Ukraine claims it intercepted multiple Russian hypersonic missiles using US Patriot defense system
Ukraine claimed to have shot down Russian hypersonic missiles Kinzhals using American Patriot missile defense systems, while Russia countered by saying they destroyed a Patriot missile defense shield.
On Tuesday, Ukraine claimed to have shot down a volley of Russian hypersonic missiles. (Photo: Reuters)
On Tuesday, Ukraine made the unprecedented claim of shooting down six Russian hypersonic Kinzhal missiles in a single night, effectively countering a superweapon that Moscow had boasted as “unstoppable.”
This marks the first instance of Ukraine successfully intercepting a volley of multiple hypersonic missiles, showcasing the efficacy of recently deployed Western air defenses in the Ukrainian forces’ arsenal.
Air raid sirens blared across Ukraine for over three hours, including Kyiv, as Russia fired a volley of 18 missiles, including six Kinzhals, at the country. However, Ukraine claimed to have successfully intercepted all the Russian missiles, with General Serhiy Naev stating that everything was under control.
Russia countered by claiming they destroyed a US-built Patriot missile defense system with a Kinzhal missile. Three people in Kyiv were injured by falling debris.
Serhiy Popko, head of Kyiv’s city military administration, described the recent missile attack as exceptionally dense, with the maximum number of attack missiles launched in a short period.
The Russian ministry claimed the attacks targeted Ukrainian fighting units and ammunition storage sites. Ukrainian forces, led by Zaluzhnyi, reported successfully intercepting six Kinzhals, nine Kalibr cruise missiles, and three Iskanders.
Ukraine had previously shot down a single Kinzhal missile using a newly deployed US Patriot air defense system. The Kinzhal missile, capable of carrying conventional or nuclear warheads up to 2,000 km, has been used by Russia in Ukraine and showcased by Putin as a formidable weapon against NATO.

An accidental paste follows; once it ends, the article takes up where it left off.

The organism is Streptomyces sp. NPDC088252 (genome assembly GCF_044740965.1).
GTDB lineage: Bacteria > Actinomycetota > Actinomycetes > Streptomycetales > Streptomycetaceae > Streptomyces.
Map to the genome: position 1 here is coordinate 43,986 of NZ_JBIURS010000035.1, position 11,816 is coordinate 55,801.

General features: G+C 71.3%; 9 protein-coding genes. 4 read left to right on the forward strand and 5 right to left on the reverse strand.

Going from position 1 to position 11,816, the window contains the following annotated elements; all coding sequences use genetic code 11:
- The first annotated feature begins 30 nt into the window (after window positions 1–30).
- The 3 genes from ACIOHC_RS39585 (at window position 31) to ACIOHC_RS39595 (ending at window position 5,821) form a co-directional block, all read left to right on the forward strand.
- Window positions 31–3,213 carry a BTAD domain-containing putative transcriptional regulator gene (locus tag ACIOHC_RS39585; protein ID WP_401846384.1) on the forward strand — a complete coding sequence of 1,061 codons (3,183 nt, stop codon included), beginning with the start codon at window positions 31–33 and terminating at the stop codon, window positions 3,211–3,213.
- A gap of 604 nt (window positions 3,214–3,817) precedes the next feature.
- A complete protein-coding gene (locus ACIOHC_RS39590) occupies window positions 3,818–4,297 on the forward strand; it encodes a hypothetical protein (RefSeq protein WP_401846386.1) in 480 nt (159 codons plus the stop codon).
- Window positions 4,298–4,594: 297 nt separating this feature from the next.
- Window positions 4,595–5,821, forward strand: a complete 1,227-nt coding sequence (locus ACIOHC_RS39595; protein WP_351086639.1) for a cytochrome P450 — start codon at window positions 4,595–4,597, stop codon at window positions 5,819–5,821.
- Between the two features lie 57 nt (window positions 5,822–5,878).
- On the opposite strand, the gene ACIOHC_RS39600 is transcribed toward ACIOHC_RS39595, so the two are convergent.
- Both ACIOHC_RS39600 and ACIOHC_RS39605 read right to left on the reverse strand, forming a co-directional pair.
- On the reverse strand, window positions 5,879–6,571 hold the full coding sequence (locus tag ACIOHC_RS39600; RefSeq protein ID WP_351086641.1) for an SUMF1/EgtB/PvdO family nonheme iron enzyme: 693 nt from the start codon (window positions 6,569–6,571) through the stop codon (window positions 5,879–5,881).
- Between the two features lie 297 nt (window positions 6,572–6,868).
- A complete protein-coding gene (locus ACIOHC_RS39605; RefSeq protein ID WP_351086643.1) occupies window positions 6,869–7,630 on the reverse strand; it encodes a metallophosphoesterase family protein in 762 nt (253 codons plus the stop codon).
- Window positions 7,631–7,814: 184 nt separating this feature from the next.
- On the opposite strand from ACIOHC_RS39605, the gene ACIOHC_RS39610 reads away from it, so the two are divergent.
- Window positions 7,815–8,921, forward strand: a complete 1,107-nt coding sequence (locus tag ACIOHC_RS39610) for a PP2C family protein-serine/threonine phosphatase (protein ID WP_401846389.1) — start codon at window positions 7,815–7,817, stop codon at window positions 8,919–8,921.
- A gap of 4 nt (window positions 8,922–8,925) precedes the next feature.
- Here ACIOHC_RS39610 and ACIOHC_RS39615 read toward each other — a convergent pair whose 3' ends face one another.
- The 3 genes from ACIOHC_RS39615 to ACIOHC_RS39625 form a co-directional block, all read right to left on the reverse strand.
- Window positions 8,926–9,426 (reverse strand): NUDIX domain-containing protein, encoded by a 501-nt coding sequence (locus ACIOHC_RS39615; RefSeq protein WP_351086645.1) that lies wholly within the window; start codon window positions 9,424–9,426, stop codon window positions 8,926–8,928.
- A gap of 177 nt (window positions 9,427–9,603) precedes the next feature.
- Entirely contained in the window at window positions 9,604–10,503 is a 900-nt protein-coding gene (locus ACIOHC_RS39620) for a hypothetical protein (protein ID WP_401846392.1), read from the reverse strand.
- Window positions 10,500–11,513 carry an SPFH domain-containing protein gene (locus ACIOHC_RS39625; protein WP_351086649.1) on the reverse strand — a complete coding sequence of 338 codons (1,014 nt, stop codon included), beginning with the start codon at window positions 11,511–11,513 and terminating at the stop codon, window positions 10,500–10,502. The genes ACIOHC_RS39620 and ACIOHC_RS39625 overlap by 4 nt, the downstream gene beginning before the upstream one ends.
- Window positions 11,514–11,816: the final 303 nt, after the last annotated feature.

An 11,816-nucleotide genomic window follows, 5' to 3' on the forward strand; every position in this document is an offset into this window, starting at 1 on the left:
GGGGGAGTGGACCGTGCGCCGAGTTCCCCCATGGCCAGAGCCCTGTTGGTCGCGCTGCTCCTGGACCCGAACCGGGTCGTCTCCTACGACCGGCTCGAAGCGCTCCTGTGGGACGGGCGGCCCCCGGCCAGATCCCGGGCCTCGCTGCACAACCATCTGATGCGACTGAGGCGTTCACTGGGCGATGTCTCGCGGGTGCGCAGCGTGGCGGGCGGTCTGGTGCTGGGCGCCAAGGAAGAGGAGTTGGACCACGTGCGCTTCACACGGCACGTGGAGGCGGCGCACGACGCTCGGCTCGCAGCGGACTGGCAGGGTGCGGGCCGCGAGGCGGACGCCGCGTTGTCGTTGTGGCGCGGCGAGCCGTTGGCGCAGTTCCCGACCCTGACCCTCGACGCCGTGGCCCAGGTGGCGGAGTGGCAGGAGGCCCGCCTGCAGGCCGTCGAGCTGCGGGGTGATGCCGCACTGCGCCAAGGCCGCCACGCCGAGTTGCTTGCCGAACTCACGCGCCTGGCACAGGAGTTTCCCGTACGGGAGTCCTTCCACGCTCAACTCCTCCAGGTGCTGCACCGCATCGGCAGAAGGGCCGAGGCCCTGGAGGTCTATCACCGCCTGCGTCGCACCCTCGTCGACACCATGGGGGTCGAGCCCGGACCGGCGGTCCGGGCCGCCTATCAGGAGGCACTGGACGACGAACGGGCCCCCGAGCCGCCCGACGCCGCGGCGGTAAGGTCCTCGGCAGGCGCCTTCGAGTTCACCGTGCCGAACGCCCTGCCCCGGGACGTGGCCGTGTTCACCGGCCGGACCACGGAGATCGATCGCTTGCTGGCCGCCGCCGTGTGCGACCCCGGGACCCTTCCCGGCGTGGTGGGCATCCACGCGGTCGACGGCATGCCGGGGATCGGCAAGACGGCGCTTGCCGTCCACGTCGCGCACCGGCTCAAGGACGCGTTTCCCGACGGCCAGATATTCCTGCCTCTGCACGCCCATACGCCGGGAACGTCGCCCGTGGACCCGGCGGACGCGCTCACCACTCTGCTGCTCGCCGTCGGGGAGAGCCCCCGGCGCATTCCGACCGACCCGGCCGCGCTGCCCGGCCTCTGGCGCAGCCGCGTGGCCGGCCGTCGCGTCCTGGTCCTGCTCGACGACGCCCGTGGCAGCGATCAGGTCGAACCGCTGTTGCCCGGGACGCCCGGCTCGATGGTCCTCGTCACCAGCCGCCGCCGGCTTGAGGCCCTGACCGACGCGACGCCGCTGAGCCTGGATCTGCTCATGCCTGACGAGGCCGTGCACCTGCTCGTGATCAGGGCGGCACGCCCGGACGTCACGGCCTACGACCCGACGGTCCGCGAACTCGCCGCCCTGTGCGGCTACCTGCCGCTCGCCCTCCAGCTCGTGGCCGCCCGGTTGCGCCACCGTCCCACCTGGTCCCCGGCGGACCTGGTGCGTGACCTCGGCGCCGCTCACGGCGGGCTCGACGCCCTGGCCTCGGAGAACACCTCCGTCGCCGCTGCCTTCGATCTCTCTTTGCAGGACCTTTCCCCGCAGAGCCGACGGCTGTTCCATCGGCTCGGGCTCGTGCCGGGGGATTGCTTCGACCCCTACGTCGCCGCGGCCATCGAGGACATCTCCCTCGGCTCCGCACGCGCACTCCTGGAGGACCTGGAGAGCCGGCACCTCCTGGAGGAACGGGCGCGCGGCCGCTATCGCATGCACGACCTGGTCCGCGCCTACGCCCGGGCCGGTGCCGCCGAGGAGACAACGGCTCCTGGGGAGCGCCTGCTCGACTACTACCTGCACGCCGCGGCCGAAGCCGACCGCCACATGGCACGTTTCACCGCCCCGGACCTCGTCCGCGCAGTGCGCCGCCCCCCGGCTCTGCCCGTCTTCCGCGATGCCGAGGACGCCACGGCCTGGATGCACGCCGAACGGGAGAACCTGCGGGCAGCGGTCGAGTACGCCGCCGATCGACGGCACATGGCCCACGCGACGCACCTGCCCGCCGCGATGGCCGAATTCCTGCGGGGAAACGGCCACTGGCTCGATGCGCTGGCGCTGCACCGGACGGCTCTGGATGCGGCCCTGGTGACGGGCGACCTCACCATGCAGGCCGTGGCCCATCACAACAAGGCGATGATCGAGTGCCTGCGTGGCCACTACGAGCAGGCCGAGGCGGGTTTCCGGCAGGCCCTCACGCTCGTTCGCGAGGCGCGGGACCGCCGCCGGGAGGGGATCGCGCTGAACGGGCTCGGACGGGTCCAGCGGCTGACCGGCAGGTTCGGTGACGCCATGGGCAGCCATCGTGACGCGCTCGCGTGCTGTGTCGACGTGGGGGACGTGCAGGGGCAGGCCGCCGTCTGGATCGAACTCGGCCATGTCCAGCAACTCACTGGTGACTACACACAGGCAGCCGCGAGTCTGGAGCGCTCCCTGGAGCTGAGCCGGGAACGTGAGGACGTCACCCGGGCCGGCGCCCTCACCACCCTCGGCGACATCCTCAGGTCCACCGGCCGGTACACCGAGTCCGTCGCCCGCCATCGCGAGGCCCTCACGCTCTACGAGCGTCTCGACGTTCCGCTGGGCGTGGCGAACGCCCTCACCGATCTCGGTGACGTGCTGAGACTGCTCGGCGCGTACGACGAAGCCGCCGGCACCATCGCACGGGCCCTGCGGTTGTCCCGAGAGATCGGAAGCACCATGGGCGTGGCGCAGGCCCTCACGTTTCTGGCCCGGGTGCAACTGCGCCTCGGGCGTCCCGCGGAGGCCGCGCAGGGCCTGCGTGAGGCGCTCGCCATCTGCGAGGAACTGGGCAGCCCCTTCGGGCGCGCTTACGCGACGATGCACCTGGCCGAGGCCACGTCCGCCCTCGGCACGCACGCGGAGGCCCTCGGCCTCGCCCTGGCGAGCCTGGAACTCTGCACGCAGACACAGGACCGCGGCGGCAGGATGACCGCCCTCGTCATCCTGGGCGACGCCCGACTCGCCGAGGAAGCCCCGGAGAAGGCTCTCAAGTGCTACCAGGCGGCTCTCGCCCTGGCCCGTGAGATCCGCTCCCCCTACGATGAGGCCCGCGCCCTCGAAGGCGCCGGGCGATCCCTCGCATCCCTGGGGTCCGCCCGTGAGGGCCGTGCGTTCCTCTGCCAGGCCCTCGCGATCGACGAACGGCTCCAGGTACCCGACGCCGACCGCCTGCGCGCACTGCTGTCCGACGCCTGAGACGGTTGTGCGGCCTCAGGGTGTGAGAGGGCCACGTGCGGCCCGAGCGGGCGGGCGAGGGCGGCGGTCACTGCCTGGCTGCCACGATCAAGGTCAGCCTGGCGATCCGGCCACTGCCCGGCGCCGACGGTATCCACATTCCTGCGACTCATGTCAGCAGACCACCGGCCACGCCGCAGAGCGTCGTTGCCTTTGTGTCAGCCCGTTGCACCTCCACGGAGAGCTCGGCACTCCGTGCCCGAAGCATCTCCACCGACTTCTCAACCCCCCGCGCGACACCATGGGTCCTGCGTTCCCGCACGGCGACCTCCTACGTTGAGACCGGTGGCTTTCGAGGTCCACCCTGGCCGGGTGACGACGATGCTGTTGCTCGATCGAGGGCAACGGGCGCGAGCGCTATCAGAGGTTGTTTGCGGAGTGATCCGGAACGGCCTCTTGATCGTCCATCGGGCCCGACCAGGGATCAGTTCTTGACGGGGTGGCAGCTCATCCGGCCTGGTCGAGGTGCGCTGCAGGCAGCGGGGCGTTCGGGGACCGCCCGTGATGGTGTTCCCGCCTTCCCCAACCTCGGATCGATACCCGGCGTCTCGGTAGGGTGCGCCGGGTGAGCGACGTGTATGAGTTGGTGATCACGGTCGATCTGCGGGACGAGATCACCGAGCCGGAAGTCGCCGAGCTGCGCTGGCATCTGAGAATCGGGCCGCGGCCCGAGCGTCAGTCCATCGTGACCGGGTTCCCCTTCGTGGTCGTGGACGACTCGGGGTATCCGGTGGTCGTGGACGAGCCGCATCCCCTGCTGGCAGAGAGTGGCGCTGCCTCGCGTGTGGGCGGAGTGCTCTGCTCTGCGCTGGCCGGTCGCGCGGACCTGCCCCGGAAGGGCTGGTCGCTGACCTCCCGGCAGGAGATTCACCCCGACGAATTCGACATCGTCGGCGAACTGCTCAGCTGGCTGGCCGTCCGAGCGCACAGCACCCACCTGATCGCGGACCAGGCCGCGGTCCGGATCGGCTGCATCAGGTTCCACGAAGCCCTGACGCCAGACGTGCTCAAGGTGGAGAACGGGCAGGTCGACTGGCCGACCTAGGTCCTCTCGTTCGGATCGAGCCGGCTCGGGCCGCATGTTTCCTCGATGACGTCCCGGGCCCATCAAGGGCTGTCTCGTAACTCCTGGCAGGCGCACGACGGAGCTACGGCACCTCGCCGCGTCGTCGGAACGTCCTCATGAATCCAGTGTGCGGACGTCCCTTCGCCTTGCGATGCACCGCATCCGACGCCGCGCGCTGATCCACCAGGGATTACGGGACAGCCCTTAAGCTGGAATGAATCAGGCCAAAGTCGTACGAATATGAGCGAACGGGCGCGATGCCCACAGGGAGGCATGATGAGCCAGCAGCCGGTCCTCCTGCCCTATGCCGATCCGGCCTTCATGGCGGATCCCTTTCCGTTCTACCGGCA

As Ukrainian forces gear up for their first offensive in six months, Russia has intensified its long-range air strikes, reaching the highest frequency seen during the war. In this month alone, Russia has launched eight drone and missile volleys, a significant increase compared to weekly attacks during the winter and a period of relative calm in March and April. However, Kyiv claims to have successfully intercepted the majority of these attacks.
RUSSIA EXPERIENCED A WEEK OF SETBACKS AND REVERSALS
In the past week, Ukrainian forces have achieved their most significant gains on the battlefield since November, reclaiming several square kilometers of territory on the outskirts of Bakhmut. While Russia has admitted to some troop retreats, it denies that its battle lines are crumbling.
Kyiv emphasizes that these gains are localized and not representative of the full force of their upcoming counter-offensive, which will utilize the modern tanks and armored vehicles provided by Western allies this year.
The anticipated Ukrainian counter-offensive marks the next major phase of the war, following a large-scale Russian winter offensive that failed to capture substantial new territory despite intense ground combat, making it the deadliest since World War II.
In February of last year, Moscow initiated a full-scale invasion of Ukraine and claims to have annexed approximately one-sixth of its neighbor’s territory. Despite initial resistance from Ukraine, pushing back Russian troops near Kyiv, and reclaiming territory in two counteroffensives in the latter half of 2022, Ukraine has been on the defensive since November.
Russia justifies its invasion as a response to the perceived security threat posed by Kyiv’s close ties with the West, while Ukraine and its allies view it as an unprovoked and illegal war of conquest, vowing to continue fighting until all Russian troops leave their land.
In the meantime, European leaders gathered in Iceland for a two-day Council of Europe summit to demonstrate support for Ukraine.
The leaders are expected to approve a new Register of Damages, aimed at documenting and recording evidence and claims of damage, loss, or injury resulting from the Russian invasion. Notable attendees include Germany’s Olaf Scholz, Britain’s Rishi Sunak, and French President Emmanuel Macron, while Ukrainian President Volodymyr Zelenskiy will address the summit via video link.